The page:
A good commentary, but on the diagrams, the arrow marks used to show the shifts of the supply curve should be straight in any direction (upwards/downwards/rightwards/leftwards). In the cases above, the leftward shift of the supply curve 'must' be shown with a straight leftward/upward arrow, because that would represent that there are changes to the price at each quantity on the supply curve or that there are changes to the quantity at the every price on the supply curve (thus a shift in the supply curve), and also shows that the arrow mark is not merely showing that the supply curve is shifting! What do you feel, Jason?

    The blog is just amazing!

  13. welkerjasonon 08 Dec 2011 at 11:56 am

    Hi Ganesh, I don't think it matters all that much whether the arrows are horizontal, vertical, or at an angle. The arrows are just there to show the direction of the shift that's occuring… S and D can shift inwards or outwards, up or down, depending on your interpretation. Thanks!

  14. commenteron 15 Sep 2011 at 6:52 pm

    hi. every time i write a commentary i have difficulty with the word count because it isn't clear whether the diagram labels count. so far i was told not to count my labels… then i was told to count everything :/ even the ones that aren't words. so i just want to make sure – does it specify anywhere in the syllabus or something what counts or what doesn't? or are we just guessing? cos it would be so helpful if i could prove to my teacher that labels which aren't words don't count.

    thanks 😀

  15. Cameron Hausenon 08 Oct 2011 at 1:31 am

    Can I simply say what a relief to search out someone who actually is aware of what theyre talking about on the internet. You definitely know find out how to deliver a problem to mild and make it important. Extra people must read this and understand this aspect of the story. I cant imagine youre no more fashionable because you undoubtedly have the gift.

  16. Roberton 16 Oct 2011 at 4:08 pm

    Hey guys, I found a great article to do a commentary on.
    if anyone has anything to say about it, I would really appreciate it

  17. angelaon 17 Oct 2011 at 1:39 pm


  18. kadesha smithon 31 Oct 2011 at 10:22 pm

    How do u choose your topic as to what to write your commentaries on

  19. kadesha smithon 31 Oct 2011 at 10:24 pm

    How do u choose ur topic as to what u r gonna write ur commentaries on

  20. Robynon 31 Dec 2011 at 3:28 pm

    thank you so much for this you're a lifesaver! staring my IA now this is reallly helpful!

  21. zainabon 05 Feb 2012 at 2:14 pm

    I’m working on my final commentary for iB, but am still struggling with the analysis. God only knows how I got through the first three.
    Do you know if economic sanctions can be part of protectionism? Because sanctions are mostly stuff that’s imposed on a country by another country, not self imposed, like tarrifs and quotas..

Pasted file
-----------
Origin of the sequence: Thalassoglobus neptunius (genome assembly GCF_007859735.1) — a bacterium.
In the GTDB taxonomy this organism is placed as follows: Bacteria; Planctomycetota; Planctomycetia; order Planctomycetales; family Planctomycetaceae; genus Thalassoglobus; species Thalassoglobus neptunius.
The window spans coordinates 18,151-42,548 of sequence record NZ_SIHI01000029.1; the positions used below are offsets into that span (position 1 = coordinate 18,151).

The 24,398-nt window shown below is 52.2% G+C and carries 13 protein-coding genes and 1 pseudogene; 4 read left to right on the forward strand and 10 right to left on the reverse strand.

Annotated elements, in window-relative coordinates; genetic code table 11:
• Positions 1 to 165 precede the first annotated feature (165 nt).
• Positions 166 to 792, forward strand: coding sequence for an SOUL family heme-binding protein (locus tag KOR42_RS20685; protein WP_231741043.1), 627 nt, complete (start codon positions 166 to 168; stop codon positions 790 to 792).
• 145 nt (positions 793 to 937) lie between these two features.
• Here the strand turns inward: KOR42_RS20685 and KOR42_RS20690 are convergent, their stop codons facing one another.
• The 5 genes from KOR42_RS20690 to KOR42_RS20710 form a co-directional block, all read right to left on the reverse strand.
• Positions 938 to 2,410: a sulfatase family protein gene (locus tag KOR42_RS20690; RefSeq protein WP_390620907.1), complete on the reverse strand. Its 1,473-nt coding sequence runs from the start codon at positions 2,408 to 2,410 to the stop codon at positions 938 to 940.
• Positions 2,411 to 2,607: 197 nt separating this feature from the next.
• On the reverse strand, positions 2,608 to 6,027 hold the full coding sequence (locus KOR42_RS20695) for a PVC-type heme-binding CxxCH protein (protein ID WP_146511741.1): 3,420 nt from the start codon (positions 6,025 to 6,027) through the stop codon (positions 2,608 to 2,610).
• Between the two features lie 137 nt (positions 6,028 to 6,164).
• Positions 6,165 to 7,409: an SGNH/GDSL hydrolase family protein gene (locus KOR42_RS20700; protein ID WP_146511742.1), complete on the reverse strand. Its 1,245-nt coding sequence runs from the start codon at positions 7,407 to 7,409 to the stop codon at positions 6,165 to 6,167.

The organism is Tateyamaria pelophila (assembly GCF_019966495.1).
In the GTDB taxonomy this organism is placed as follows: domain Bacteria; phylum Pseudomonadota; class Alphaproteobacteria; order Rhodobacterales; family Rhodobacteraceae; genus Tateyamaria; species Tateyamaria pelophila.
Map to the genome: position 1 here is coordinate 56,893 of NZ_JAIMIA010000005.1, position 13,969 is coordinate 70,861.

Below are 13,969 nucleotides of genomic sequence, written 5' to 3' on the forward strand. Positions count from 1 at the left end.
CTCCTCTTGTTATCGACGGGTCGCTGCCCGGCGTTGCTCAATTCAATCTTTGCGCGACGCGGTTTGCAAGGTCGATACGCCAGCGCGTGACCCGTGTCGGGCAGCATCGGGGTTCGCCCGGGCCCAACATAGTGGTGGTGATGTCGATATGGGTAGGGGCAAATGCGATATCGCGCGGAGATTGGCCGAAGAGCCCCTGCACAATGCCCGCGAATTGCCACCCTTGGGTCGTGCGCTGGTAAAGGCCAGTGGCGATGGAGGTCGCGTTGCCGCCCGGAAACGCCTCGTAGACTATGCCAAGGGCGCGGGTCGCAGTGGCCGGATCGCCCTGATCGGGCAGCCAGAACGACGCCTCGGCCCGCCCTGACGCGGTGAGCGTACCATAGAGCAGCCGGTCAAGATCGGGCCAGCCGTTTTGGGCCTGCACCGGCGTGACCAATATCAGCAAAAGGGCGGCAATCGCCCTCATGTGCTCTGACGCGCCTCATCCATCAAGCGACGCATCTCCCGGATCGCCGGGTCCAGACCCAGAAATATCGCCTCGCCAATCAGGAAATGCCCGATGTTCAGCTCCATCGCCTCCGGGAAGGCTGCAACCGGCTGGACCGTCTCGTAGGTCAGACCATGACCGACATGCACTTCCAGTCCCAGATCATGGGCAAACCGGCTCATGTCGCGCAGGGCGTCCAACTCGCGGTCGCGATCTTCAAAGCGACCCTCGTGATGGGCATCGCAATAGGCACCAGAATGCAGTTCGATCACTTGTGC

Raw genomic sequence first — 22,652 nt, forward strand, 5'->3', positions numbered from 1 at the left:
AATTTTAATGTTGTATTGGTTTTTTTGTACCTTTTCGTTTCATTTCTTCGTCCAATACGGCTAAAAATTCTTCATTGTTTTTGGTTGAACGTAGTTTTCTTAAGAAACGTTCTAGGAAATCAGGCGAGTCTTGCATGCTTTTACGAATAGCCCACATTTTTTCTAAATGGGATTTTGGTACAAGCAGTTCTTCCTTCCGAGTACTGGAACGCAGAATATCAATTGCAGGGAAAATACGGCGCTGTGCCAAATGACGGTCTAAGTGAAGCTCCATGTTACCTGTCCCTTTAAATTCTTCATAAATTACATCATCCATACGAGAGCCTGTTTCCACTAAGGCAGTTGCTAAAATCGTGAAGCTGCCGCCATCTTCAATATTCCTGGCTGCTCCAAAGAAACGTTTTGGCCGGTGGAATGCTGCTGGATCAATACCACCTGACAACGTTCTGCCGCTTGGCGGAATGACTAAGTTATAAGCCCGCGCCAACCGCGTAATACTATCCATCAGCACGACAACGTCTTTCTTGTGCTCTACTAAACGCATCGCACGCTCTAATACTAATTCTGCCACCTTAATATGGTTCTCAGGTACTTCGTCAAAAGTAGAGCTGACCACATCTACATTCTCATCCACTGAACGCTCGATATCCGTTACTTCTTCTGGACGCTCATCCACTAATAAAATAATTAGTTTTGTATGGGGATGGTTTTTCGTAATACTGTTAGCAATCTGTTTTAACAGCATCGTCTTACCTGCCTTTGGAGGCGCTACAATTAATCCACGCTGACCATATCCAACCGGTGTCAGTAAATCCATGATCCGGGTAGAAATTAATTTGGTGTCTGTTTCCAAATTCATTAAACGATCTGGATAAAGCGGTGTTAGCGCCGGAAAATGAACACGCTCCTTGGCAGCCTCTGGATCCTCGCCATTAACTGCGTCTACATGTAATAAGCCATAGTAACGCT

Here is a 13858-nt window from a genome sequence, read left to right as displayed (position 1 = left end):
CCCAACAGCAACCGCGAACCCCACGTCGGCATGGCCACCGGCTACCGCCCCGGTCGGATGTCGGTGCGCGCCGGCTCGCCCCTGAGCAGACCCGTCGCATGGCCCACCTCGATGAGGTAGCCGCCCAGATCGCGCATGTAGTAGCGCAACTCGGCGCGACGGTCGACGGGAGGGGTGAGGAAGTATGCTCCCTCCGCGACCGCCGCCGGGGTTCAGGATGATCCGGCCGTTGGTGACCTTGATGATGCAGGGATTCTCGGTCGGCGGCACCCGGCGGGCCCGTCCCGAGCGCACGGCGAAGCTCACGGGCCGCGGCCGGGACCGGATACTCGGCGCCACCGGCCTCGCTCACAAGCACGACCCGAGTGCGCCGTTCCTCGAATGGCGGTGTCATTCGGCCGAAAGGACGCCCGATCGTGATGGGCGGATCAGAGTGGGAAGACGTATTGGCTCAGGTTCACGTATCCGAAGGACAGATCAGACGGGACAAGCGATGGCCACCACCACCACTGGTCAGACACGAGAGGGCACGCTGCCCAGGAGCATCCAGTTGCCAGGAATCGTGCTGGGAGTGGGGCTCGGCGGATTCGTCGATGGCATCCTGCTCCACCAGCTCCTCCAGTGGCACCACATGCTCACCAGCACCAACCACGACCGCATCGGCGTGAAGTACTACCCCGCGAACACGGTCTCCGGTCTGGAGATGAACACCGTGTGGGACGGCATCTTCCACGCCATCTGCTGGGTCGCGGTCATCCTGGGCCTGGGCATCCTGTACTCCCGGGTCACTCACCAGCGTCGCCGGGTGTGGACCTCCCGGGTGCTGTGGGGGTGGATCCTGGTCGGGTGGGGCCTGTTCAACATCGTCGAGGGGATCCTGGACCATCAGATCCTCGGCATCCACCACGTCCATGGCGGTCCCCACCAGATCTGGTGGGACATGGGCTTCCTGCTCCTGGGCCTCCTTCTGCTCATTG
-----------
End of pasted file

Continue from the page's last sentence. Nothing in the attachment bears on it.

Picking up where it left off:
22. Bellaon 01 Jun 2012 at 4:05 am

    Hi Mr.Welker,
    I'm an economics student at an International school in Japan, and we have just been introduced to the IA in Economics. I have been looking at some newspaper articles that I may be interested in doing, however I'm not sure what makes a good newspaper/blog and wether i'm allowed to use outside statistics to back up an argument when I write it. I was wondering if I could get a second opinion on a news paper article that was written about Britain's austerity measures (I've been following the story and I find the argument that Paul Krugman makes very interesting). If you wouldn't mind taking a look and perhaps giving me your opinion, it would help me a lot.

    Article: http://www.guardian.co.uk/politics/2012/may/30/pa


  23. Ganuon 06 Nov 2012 at 2:43 am

    Hello Sir,
    I am writing my first commentary for economics and my teacher hasn't really gone to much indepth about the expectations. What in your opinion makes a good article? Are there some keys points i should look for when choosing one?

  24. bhavanamaddulaon 11 Nov 2012 at 10:14 am

    while choosing articles for the commentary, Ib specifies different sources. Does the sources refer to different media (newspaper,magazine,journal,internet) or different news sources (times,dc,economist,etc.) ?

  25. Siddhanton 29 Jan 2014 at 1:10 pm

    Hi Jason,

    My teacher is insisting that I start all my commentaries with the opening paragraph summarising the articles I have used. It is necessary to summarize the articles when the starting the commentary? It eats up my word count and I don't see much use of it as the moderators are going to have an access to the whole article that i have used.

    Need urgent reply as the submission date is tomorrow.

  26. Victor Beaumeon 04 Mar 2014 at 6:48 pm


    Thank you for the help. I was impressed by the graphs and was wondering what program you used to draw them?